With the outing, Flaherty sustained the recent run of excellent starting pitching. The rotation’s August ERA is now down to 2.79, and since the break, opposing hitters are batting just .237 in over 200 innings against the Cardinal starters.
Overall, the team ERA for the month is an enviable 2.80, with a .227 batting average against.
Control Issues from the Pen
So solid for most of the month, the bullpen flinched a little last night, allowing a run in a complicated eighth. As per usual, when the bullpen leaks a bit there are control issues behind it. Last night, Cardinal relievers walked 2 and hit another batter in just two innings. In 83.1 innings this month, Cardinal relievers have walked 43 batters. Even though 2 of those walks were intentional, that still makes 4.43 unintentional walks for every 9 innings.
There are an awful lot of very young relievers out there, so this might just take some time.
On the other hand, while the bullpen has allowed walks, extra-base hits have been exceedingly rare against this group. After allowing none last night, the Cardinal bullpen has been touched for just 5 home runs and 12 doubles over their 83.1 August innings – a .299 slugging percentage.
In the middle of the one ugly inning the bullpen endured last night was outstanding rookie Jordan Hicks. Throwing his sixty-sixth inning of the year already (at this pace the 22-year-old will pitch 81 innings this year) Jordan gave the run on 2 hits and 2 walks, leaving a 2-on, 2-out situation to Dakota Hudson. Over his last 5 appearances, Jordan has made it through just 4.2 innings, walking 7 and giving 7 hits.
The walks have been a recurring issue with Jordan, but the hits are unusual. The last 27 batters he has faced are hitting .350 against him, with a .519 on base percentage. He has thrown 111 pitches over those 4.2 innings – with only 57% of them going for strikes. After throwing just 6 strikes last night, Hicks is down to 59.2% strikes for the second half.
The workload for Jordan may be a concern.
As the season reaches August, Jordan’s innings are becoming increasingly complicated. Through his first 54.2 innings this year, he faced an average of 4.19 batters per inning – not bad considering he has always had a propensity for walks. In his 11.1 August innings, he is facing a very high 4.85 batters per inning. His pitches per inning have also risen from 15.2 throughout the season’s first 4 months to 18.79 in August. His two-thirds of an inning last night cost him 15 pitches.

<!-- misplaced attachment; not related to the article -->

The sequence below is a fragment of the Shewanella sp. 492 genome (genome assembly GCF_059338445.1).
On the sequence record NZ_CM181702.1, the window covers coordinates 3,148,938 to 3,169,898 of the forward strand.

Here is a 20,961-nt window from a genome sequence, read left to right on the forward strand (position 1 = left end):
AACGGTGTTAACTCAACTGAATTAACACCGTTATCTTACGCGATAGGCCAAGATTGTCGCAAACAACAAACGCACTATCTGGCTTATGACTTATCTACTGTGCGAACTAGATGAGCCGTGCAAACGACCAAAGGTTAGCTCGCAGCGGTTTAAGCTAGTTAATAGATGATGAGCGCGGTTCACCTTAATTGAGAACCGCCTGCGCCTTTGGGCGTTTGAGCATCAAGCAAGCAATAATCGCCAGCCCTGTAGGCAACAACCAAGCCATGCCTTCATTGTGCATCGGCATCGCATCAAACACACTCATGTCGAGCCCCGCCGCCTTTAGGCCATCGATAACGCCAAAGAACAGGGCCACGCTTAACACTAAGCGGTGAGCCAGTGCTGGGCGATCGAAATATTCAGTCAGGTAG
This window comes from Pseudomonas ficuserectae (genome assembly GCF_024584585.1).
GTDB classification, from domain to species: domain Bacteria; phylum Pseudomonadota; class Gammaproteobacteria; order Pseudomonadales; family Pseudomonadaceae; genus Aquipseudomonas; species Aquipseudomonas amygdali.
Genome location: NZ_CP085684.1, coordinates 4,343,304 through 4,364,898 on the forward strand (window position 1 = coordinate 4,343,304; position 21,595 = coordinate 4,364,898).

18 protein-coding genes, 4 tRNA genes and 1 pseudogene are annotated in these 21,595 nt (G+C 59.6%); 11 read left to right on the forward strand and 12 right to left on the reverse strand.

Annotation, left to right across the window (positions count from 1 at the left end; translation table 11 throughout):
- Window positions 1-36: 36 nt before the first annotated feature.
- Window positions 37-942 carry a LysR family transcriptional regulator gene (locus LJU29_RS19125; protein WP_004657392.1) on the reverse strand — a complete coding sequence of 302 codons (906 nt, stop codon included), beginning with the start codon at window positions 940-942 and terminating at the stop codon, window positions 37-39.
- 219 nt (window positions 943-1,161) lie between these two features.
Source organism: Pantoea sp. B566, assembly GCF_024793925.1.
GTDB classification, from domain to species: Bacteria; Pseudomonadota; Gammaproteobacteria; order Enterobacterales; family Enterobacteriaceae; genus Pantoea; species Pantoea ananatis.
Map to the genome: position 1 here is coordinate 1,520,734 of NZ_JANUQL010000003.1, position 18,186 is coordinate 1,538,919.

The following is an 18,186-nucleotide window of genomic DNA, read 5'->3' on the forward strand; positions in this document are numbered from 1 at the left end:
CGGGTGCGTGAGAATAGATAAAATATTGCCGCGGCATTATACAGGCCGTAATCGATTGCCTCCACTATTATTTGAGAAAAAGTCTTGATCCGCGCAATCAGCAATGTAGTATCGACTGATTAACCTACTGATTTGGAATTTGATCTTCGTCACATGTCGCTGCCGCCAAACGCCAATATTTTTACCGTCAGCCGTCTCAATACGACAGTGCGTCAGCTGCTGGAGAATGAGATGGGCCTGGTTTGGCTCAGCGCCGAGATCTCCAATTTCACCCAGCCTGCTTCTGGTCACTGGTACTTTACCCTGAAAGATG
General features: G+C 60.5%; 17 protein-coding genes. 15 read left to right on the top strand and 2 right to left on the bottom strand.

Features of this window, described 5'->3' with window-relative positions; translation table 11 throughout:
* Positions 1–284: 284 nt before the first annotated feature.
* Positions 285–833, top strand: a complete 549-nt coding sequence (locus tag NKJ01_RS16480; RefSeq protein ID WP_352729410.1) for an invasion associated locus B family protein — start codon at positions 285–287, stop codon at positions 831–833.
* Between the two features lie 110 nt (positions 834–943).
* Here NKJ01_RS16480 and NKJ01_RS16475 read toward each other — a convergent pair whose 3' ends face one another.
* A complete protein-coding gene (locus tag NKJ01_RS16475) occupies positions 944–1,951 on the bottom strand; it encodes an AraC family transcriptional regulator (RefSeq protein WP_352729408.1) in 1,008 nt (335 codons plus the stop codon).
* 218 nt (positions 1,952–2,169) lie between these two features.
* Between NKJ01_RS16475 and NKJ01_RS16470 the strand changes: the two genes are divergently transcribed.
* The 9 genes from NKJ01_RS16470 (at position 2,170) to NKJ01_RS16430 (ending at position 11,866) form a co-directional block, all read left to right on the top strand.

Still, for all of this, Hicks almost never gives up an extra base hit. He has allowed just 7 all season, and none since serving up a triple to the White Sox’ Yoan Moncada back on July 11 – 95 batters ago.
Always a predominant ground-ball pitcher, Jordan got groundball from all 3 batters who put the ball in play against him. In the season’s second half, he gets that groundball 64.8% of the time.
Presented with a dangerous situation in the eighth, Hudson diffused the inning, getting Adam Frazier to ground out to end it. Over his brief 14.2 inning career, the first 60 batters to face him are hitting just .173 and slugging only .212. He has allowed just 2 doubles to those batters.
Dakota has also been a little bit of a good-luck charm for the offense. When they scored in the bottom of the eighth for him, it was Hudson’s ninth support run in 12.2 innings this month – one reason why the rookie already has 4 relief wins.
Hudson may be the only pitcher on the staff more ground oriented than Hicks. After getting Frazier to ground out, Dakota is getting 72.5% of the batters who have hit the ball against him this month to hit it on the ground.
That ground ball came on Hudson’s fourth and final pitch. One thing about groundball pitchers – they keep their pitch count low. In spite of the fact that he walks a few batters, too, Hudson is throwing just 14.45 pitches per inning. Since he got here, that is the lowest figure on the staff.
Continuing to get the job done, Bud Norris closed things out in the ninth for his sixth consecutive save.
Good all year, Norris may be in the midst of his best stretch of the season. He is unscored on over his last 6 games (6 IP), allowing just 2 hits and 1 walk. Over his last 15 games (13.2 IP), Bud has saved 10 of 11 with a 1.32 ERA, a .170 batting average against, and a .191 slugging percentage against. This has reduced his second-half ERA to 2.35.
In search of their tenth straight series victory, St Louis has won the opening game of their sixth consecutive series. That’s a good first step.